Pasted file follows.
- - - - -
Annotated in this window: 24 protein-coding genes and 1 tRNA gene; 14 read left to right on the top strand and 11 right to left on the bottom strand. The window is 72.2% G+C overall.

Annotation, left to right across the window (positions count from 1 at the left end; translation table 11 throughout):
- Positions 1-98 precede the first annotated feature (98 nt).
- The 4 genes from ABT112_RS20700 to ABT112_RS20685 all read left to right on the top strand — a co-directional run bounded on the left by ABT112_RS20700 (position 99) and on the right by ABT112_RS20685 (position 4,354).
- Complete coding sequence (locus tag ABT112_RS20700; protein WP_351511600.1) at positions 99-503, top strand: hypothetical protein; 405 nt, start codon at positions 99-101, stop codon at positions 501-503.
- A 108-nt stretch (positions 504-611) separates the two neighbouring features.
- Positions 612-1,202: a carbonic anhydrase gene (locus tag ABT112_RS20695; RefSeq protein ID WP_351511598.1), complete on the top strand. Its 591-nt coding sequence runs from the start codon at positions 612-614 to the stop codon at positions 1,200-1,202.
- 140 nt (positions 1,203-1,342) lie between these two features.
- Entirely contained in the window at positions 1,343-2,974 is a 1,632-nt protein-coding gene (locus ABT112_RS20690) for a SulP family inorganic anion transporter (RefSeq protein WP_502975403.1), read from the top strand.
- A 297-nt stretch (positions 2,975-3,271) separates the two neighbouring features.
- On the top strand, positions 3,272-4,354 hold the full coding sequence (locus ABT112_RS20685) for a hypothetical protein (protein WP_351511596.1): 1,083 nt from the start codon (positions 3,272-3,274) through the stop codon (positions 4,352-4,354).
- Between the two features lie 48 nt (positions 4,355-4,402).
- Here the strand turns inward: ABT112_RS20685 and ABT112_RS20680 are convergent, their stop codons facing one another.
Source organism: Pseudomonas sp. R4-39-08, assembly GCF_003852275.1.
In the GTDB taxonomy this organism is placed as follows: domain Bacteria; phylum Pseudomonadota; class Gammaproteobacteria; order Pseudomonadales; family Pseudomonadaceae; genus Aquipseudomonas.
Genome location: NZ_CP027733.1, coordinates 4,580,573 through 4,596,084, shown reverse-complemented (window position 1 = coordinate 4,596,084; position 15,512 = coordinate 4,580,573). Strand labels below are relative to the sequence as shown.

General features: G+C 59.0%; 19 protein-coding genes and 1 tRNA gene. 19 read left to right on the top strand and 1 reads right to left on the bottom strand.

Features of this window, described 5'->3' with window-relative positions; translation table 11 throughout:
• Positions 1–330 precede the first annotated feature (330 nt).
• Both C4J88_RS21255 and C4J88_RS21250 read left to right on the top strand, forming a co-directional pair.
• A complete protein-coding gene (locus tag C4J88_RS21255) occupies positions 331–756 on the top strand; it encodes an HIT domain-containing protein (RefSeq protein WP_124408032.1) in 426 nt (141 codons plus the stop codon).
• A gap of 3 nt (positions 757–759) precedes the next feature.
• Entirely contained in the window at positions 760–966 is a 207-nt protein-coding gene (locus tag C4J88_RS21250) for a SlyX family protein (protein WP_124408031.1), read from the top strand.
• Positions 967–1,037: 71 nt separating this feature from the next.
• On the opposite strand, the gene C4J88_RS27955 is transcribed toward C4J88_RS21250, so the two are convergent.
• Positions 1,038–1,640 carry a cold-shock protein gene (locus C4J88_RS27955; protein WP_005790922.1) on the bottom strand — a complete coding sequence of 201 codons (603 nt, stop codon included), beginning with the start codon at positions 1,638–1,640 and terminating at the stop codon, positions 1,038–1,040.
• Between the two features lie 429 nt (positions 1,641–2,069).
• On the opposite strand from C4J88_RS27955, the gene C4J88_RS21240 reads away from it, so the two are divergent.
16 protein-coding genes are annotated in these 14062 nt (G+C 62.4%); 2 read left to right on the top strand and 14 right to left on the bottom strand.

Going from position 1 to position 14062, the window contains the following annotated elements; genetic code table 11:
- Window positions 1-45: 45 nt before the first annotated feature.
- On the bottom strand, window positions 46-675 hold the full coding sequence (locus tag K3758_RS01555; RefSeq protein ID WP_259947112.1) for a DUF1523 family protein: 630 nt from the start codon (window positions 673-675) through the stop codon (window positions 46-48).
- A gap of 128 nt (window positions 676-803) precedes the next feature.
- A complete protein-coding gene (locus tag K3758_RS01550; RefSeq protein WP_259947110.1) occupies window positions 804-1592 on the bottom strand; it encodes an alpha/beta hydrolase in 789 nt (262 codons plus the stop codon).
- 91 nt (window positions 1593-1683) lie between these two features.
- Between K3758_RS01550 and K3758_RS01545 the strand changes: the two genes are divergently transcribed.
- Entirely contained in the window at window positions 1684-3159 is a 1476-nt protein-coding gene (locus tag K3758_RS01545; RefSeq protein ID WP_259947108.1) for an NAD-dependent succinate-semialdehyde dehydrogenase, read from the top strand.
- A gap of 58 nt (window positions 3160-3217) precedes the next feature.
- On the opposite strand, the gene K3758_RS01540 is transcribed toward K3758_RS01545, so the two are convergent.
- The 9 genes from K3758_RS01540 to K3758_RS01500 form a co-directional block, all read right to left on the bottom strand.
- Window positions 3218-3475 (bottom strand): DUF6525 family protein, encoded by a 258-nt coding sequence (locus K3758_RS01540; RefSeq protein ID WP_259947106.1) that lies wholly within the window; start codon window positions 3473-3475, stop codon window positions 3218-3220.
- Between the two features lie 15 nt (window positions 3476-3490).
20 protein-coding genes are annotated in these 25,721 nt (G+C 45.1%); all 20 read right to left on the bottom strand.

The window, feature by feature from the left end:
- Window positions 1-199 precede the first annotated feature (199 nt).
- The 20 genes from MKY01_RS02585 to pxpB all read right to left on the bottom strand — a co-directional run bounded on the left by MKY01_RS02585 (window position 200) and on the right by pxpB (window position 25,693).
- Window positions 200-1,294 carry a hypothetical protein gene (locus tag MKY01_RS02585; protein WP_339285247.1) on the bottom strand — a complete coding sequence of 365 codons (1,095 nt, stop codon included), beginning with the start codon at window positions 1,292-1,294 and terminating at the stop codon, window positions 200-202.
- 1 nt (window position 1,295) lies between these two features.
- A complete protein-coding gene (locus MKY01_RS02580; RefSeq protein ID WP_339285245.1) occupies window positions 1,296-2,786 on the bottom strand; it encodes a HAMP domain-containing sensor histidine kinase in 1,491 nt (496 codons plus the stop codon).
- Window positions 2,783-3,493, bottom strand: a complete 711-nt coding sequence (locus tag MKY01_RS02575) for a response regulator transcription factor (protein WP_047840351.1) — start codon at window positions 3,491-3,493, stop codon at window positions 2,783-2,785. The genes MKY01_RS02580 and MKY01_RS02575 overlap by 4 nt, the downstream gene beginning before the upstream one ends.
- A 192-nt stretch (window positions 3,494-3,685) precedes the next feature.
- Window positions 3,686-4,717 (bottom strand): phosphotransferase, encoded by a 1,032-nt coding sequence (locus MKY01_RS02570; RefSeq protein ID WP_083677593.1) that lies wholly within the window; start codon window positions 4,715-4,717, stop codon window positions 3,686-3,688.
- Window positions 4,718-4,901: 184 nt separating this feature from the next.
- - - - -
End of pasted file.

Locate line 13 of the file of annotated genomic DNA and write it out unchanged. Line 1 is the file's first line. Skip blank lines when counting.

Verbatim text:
- Here the strand turns inward: ABT112_RS20685 and ABT112_RS20680 are convergent, their stop codons facing one another.